Eleven people crawled semi-naked into a dark claustrophobic cave during last month’s triannual Nuit des Bains in Geneva’s contemporary art quarter. The inaugural exhibition at Galerie Laurence Bernard (formerly BTW Gallery) features an interactive site-specific installation, Antre (Lair) by Les Frères Chapuisat.
Upon entering the gallery, viewers encounter a hole of 30 square centimetres cut into the wall. It is both an invitation and “a rite of initiation” for adventurers. To date, more than 100 brave explorers of all ages have shed their clothing and burrowed in. Alone in the cramped tunnel, participants wriggle through a winding maze that leads to a cave filled with wet clay. One participant named Desmond said the experience was “momentarily unnerving and quite a lot of work. But I really enjoyed it. In particular, reaching the clay pit was perfectly refreshing… the environment felt kind of like a womb.”
The artists are nomadic carpenters who often go on mountain expeditions for inspiration—Antre is based on a cave they explored in the Alps. The installation is constructed from ten cubic metres of wood and ten tonnes of locally mined red clay. Construction took a month and a half, during which the artists lived in the gallery. Living and working in situ is part of their process. They partitioned the space and built living quarters and a shower.
While most art exhibitions are static, Antre is composed of organic matter that shifts from one moment to the next. The project is a comprehensive spatial investigation: the inbuilt structures subdivide the space; the artists live and work in the space; the participants occupy a private space; and the audience observes a body penetrating the space. Viewers wait, often for a long time, until at last a body reemerges from the hole.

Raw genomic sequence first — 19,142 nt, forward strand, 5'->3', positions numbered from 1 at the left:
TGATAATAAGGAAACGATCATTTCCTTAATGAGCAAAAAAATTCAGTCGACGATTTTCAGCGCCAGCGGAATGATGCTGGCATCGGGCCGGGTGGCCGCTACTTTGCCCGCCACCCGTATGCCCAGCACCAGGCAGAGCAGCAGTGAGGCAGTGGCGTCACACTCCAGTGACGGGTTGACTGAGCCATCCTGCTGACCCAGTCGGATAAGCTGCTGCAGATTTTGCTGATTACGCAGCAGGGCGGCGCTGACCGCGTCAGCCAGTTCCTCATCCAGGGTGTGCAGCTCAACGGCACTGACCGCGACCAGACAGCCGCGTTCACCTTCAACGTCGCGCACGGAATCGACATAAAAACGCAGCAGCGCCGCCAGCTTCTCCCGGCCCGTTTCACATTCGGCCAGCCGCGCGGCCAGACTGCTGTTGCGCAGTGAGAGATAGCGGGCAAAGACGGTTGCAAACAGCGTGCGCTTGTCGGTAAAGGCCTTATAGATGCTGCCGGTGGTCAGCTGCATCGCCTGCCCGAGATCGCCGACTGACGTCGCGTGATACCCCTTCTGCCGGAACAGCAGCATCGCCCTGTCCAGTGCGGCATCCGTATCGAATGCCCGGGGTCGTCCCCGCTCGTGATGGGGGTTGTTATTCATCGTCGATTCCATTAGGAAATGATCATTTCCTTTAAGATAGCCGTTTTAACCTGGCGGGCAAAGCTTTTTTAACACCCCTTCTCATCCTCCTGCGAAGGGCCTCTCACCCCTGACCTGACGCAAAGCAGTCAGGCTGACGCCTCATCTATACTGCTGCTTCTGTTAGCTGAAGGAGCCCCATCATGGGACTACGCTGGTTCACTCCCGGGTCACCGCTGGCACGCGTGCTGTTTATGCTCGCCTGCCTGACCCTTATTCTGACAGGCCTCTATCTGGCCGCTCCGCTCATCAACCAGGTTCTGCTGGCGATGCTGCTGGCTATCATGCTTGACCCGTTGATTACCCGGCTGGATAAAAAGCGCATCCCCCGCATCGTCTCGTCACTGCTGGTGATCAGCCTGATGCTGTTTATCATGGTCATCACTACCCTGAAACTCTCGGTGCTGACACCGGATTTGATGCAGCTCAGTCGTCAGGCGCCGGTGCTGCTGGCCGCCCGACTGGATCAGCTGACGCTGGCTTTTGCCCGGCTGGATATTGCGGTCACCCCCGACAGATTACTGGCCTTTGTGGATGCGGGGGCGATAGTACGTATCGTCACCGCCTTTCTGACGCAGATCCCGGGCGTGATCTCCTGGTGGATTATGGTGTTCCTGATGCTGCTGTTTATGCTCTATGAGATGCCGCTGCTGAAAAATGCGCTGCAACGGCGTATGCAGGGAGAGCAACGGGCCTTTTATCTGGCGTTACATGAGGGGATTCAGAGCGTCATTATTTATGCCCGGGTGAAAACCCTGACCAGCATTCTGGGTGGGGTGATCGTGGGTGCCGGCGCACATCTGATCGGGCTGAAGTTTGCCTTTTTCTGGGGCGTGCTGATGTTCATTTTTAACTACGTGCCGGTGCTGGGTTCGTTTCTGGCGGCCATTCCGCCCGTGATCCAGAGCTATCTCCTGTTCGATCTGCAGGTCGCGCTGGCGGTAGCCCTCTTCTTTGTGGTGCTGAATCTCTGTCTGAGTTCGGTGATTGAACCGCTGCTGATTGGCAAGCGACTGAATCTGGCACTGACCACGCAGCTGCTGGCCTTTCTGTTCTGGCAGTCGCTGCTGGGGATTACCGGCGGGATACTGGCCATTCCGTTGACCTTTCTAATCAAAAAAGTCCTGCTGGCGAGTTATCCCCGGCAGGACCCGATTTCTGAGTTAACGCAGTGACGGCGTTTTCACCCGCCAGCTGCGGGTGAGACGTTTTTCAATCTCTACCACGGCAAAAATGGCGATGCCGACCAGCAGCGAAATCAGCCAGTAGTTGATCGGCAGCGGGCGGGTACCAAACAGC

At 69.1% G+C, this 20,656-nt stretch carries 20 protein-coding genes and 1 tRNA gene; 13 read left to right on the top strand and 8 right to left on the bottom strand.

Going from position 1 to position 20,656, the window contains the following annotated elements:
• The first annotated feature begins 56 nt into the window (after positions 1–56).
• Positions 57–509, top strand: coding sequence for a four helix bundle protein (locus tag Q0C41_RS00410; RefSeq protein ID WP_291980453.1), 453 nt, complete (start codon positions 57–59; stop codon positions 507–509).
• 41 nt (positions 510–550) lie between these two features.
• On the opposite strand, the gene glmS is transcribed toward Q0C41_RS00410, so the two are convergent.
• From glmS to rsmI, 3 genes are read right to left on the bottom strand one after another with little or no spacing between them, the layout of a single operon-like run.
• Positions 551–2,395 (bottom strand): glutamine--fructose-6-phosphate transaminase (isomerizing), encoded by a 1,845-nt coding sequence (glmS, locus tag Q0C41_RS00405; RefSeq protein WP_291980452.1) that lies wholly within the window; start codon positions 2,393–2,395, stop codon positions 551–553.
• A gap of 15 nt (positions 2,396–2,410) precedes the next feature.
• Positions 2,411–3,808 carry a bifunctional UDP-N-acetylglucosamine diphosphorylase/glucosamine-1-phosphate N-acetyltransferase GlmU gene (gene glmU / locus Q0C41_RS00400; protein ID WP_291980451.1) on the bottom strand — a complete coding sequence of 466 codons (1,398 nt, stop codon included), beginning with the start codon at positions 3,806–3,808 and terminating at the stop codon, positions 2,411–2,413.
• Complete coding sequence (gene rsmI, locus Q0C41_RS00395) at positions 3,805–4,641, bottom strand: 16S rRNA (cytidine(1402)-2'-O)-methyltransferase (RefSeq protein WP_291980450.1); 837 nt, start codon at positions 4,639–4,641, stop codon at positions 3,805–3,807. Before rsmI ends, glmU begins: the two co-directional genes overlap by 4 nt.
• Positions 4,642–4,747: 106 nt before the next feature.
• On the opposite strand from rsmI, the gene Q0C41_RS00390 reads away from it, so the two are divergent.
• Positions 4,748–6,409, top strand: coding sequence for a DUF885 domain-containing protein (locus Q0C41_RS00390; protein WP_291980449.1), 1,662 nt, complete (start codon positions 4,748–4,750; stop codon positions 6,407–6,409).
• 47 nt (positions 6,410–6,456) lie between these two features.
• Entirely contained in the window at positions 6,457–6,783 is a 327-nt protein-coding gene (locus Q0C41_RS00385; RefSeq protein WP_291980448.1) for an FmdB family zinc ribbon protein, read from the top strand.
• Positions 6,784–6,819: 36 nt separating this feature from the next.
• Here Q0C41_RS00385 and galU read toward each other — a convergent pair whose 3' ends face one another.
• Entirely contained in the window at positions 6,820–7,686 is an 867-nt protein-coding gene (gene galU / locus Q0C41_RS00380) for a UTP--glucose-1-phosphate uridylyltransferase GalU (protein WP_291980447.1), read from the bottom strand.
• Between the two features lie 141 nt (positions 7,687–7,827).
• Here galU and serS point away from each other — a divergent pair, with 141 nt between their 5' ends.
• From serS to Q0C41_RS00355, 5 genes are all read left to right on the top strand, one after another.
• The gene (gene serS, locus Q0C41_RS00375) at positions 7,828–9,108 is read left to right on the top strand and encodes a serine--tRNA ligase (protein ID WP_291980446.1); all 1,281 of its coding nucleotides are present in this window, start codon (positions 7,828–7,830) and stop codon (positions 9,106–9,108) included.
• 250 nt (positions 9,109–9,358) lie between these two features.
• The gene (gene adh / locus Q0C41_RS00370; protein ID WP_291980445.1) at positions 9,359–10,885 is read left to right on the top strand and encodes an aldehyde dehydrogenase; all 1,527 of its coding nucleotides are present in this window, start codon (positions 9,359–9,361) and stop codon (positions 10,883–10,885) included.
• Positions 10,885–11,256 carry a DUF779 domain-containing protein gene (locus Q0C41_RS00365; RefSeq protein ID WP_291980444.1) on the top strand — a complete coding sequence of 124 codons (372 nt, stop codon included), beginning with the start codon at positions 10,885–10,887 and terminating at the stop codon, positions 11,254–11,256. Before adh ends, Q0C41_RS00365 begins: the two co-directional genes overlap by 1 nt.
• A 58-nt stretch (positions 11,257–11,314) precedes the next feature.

The Chapuisat Brothers are prolific exhibitors. They have three exhibitions this month, including the major International Contemporary Art Fair (or FIAC) in Paris. Nevertheless, “Our family lives in Geneva,” they laughed, “We were stressed about showing in our family town.”
On opening night, the crowd was apprehensive. “At first it was slow. The first half hour was scary,” the artists said, “But then the fan club came. Two guys got naked and went in. It was very messy… the crowd clapped for them. So the visitors became actors and then they became stars, creating the total scene. We had no control. We just built the stage.”
“I’m a fan of their work,” says gallerist Laurence Bernard, “They often perform institutionally, so it’s interesting to have them in a private gallery. My programming is an exploration of the space, so for me, their practice is very coherent.” Antre is on view at Galerie Laurence Bernard in Quartier des Bains until 18 October.
Stephanie Twiggs is an art reviewer and writer.